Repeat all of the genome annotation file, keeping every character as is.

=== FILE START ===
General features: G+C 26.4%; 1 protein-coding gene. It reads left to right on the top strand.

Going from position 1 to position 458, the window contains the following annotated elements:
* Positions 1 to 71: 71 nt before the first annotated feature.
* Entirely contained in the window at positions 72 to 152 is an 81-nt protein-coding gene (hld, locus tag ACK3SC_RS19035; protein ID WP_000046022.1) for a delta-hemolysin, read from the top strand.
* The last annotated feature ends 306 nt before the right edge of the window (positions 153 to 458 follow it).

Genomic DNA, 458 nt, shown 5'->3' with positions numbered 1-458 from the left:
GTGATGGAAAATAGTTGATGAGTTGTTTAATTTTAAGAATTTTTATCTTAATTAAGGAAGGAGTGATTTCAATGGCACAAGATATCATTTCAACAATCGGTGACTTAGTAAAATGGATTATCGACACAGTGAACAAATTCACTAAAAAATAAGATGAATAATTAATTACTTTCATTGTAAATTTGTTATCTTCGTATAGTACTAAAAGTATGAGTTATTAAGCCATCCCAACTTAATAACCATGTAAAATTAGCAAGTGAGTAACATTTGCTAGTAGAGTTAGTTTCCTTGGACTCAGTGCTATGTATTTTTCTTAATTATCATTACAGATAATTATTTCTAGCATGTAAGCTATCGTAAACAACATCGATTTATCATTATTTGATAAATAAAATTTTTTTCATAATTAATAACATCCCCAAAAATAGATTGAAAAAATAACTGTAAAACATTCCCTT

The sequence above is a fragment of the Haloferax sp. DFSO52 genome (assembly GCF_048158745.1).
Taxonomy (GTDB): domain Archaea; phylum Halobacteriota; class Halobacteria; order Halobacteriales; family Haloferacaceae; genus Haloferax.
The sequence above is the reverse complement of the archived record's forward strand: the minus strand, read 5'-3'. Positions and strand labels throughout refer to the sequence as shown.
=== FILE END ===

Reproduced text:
General features: G+C 26.4%; 1 protein-coding gene. It reads left to right on the top strand.

Going from position 1 to position 458, the window contains the following annotated elements:
* Positions 1 to 71: 71 nt before the first annotated feature.
* Entirely contained in the window at positions 72 to 152 is an 81-nt protein-coding gene (hld, locus tag ACK3SC_RS19035; protein ID WP_000046022.1) for a delta-hemolysin, read from the top strand.
* The last annotated feature ends 306 nt before the right edge of the window (positions 153 to 458 follow it).

Genomic DNA, 458 nt, shown 5'->3' with positions numbered 1-458 from the left:
GTGATGGAAAATAGTTGATGAGTTGTTTAATTTTAAGAATTTTTATCTTAATTAAGGAAGGAGTGATTTCAATGGCACAAGATATCATTTCAACAATCGGTGACTTAGTAAAATGGATTATCGACACAGTGAACAAATTCACTAAAAAATAAGATGAATAATTAATTACTTTCATTGTAAATTTGTTATCTTCGTATAGTACTAAAAGTATGAGTTATTAAGCCATCCCAACTTAATAACCATGTAAAATTAGCAAGTGAGTAACATTTGCTAGTAGAGTTAGTTTCCTTGGACTCAGTGCTATGTATTTTTCTTAATTATCATTACAGATAATTATTTCTAGCATGTAAGCTATCGTAAACAACATCGATTTATCATTATTTGATAAATAAAATTTTTTTCATAATTAATAACATCCCCAAAAATAGATTGAAAAAATAACTGTAAAACATTCCCTT

The sequence above is a fragment of the Haloferax sp. DFSO52 genome (assembly GCF_048158745.1).
Taxonomy (GTDB): domain Archaea; phylum Halobacteriota; class Halobacteria; order Halobacteriales; family Haloferacaceae; genus Haloferax.
The sequence above is the reverse complement of the archived record's forward strand: the minus strand, read 5'-3'. Positions and strand labels throughout refer to the sequence as shown.